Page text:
Their hardworking attitude has seen them tour relentlessly in the past year. After More Than Alot they expanded to a full live show with a band, and, against their expectations, it was so successful that they sold out a headline tour and enjoyed a summer full of festival appearances. It was this which went on to shape their new album, which has more of a guitar sound.
"We'd be sitting in the studio and rather than thinking, 'Is this going to do really well in the club', it was 'Is this song going to work when we play it at a festival?' And that definitely changes the sound of the album and the range of songs."
Chase & Status gigs have become known for adrenaline-fuelled crowd moshing – and the title No More Idols seemed to fit the punky vibe and their view of the music industry. "The music industry is so slick now and all acts are very professional. You don't get many stories of bands trashing hotel rooms, just being reckless musical geniuses. It doesn't feel like there are the kind of idols that there used to be." Do they trash hotel rooms? "Not intentionally... There have been some pretty horrendous debauched moments in hotel rooms."
They also wanted to build on the success of their debut album through the use of vocalists, while retaining the dance vibe and club-friendly feel of the first record. They penned a list of singers and rappers they wanted to feature, most of whom ended up on the album. The names Jay-Z and Kanye West were mooted, but their goal was to retain a strong British identity which they could take to America. "There was talk about working with the Rihannas, Jay-Zs and Kanye Wests – it would be hard to turn that stuff down, but I was quite glad that in the end it ended up the way it did. Cee Lo Green is American, obviously, but we love the fact that he's talking about British culture – and they're quite punky-sounding vocals. He's a big fan of London, so it made sense. There's definitely a British vibe." Above all it was the chance to work with rising British artists that most inspired them – so much so that they have launched their own record label, MTA Records, to sign new acts.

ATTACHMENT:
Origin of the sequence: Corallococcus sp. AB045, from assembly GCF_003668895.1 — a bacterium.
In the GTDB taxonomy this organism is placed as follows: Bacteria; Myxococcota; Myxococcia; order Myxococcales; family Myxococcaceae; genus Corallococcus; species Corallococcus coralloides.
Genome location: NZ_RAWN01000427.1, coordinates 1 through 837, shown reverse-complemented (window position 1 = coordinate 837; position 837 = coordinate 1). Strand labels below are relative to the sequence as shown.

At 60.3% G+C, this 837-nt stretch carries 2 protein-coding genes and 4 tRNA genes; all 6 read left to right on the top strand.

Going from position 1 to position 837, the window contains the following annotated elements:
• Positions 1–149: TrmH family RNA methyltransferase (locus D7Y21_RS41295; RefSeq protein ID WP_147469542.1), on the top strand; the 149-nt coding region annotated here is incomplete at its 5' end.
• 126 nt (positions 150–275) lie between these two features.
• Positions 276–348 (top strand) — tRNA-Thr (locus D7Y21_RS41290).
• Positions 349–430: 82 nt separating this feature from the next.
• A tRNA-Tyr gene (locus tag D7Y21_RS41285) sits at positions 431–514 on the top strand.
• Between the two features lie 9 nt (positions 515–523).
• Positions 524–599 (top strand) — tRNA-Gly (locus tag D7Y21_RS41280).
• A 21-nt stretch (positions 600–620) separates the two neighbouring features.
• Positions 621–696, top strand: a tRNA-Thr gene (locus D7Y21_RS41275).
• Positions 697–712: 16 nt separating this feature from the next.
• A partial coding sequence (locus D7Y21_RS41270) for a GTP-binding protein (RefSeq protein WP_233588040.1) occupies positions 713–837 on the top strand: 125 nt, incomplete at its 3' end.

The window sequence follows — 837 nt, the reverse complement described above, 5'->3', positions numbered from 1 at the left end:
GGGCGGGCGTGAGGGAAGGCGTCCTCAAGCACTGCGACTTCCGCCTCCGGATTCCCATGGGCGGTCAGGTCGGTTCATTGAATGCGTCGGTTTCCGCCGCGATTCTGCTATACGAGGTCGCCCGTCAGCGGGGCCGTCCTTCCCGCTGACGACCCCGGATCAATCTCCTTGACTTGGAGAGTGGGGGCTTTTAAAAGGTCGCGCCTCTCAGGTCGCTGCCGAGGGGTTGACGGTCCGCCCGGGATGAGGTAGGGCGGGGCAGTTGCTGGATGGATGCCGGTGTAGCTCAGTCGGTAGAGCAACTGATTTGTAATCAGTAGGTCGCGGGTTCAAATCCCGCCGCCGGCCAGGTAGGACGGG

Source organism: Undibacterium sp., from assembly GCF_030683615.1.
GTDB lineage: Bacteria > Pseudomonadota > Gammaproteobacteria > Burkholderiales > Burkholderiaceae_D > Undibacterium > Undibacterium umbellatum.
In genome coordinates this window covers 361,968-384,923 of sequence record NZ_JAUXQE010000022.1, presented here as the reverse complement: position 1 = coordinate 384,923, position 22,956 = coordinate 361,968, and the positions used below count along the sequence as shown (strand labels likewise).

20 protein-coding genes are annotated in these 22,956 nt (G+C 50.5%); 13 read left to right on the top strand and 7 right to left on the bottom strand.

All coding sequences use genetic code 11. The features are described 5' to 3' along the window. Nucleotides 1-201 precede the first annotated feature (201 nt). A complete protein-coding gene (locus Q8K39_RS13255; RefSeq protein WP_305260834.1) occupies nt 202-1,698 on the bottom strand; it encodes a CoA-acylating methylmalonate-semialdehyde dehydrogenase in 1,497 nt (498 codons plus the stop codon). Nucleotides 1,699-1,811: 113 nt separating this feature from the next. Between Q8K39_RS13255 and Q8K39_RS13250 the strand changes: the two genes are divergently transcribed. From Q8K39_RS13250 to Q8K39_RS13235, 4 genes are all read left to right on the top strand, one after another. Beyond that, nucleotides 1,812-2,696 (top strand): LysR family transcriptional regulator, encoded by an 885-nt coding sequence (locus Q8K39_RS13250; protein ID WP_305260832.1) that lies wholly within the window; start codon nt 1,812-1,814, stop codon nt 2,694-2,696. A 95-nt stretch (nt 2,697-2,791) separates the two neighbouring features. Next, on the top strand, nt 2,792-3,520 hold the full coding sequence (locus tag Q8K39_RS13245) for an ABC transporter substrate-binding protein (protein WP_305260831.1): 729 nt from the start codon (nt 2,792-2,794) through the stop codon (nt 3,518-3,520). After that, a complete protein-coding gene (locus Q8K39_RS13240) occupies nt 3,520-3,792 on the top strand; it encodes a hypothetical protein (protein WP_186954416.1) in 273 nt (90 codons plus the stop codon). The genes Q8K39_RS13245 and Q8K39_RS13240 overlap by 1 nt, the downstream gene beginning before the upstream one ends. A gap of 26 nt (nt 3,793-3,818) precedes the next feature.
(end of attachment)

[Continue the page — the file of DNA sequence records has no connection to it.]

As well as Plan B and four-time Brit nominee Tinie Tempah, Clare Maguire, who made it on to the BBC Sound of 2011 shortlist, also features on the album, alongside Mali, who was signed to Warners off the back of his contribution to their album, and rising rapper Tempa T.
"We have the opportunity to work with all the top A-listers, but there'd be something contrived about it at this point in our career," says Milton. "There's nothing more exciting than finding new artists and being a part of their rising success; we've known Plan B for years and to see him rising beats working with any multi-platinum-selling artist.
"We really want to be the best of British music and to push the UK forward. If you look at the charts you've got Jessie J, the UK's equivalent of Lady Gaga. We're going to find this tailor-made music-by-numbers falling off the charts. 2011 is the year of the UK and if we can be a part of that we'll be very proud."
The album 'No More Idols' is out 31 January. Chase & Status play KOKO, London NW1 (www.koko.uk.com) on 26 January and Onyx, Folkstone (www.onyxnightclub.co.uk) on 28 January